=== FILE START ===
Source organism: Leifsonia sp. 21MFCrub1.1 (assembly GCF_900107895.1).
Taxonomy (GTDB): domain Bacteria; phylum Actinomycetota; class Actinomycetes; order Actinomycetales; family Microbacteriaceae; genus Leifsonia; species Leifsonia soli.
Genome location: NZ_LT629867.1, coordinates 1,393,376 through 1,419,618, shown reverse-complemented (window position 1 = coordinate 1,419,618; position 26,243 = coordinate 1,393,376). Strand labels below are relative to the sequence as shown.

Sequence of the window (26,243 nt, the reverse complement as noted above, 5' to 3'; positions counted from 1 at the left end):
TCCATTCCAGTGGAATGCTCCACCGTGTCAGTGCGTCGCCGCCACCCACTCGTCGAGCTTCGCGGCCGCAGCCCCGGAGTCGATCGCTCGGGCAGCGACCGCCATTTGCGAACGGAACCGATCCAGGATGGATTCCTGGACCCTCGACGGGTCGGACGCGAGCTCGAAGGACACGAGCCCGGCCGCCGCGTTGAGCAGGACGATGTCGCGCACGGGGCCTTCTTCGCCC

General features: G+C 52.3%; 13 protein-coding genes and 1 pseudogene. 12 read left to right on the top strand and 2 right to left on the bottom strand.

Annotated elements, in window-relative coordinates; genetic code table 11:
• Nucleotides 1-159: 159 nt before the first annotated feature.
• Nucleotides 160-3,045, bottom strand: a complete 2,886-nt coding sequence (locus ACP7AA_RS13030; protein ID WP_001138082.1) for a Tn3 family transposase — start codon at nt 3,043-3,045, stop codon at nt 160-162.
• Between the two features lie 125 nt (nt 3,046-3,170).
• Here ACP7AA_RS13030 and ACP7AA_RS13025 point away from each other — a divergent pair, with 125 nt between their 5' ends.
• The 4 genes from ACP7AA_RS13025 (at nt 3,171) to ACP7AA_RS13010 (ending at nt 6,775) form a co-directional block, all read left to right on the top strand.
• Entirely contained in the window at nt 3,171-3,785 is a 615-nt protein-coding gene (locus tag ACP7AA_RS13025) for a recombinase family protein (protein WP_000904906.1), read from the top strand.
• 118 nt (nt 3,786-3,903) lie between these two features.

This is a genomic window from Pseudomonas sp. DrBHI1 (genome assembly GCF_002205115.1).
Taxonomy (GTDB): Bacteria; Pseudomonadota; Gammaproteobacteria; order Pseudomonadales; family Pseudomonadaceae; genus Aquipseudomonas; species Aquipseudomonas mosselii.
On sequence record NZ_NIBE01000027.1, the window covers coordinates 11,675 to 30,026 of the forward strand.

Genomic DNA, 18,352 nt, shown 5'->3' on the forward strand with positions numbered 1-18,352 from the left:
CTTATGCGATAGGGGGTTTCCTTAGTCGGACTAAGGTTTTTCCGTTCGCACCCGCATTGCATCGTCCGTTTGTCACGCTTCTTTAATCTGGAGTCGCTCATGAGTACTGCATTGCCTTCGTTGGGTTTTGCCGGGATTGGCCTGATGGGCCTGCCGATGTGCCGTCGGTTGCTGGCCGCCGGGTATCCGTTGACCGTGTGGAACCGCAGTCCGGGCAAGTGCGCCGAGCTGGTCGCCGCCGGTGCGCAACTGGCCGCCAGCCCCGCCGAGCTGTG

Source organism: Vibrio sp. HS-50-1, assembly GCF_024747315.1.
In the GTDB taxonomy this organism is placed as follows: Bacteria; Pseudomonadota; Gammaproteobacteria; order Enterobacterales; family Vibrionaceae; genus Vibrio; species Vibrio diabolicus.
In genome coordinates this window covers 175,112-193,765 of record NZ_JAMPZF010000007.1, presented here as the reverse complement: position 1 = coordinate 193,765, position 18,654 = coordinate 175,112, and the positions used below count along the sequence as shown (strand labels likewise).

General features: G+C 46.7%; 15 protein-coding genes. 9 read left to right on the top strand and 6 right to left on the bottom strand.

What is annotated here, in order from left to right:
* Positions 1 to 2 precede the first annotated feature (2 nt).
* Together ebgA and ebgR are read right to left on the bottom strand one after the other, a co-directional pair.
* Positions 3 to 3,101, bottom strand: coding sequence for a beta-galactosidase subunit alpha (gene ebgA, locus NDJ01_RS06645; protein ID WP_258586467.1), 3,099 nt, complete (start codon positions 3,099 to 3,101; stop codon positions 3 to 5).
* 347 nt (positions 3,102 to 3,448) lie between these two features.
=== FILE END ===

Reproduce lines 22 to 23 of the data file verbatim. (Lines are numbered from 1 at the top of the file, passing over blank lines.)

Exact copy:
In genome coordinates this window covers 175,112-193,765 of record NZ_JAMPZF010000007.1, presented here as the reverse complement: position 1 = coordinate 193,765, position 18,654 = coordinate 175,112, and the positions used below count along the sequence as shown (strand labels likewise).

General features: G+C 46.7%; 15 protein-coding genes. 9 read left to right on the top strand and 6 right to left on the bottom strand.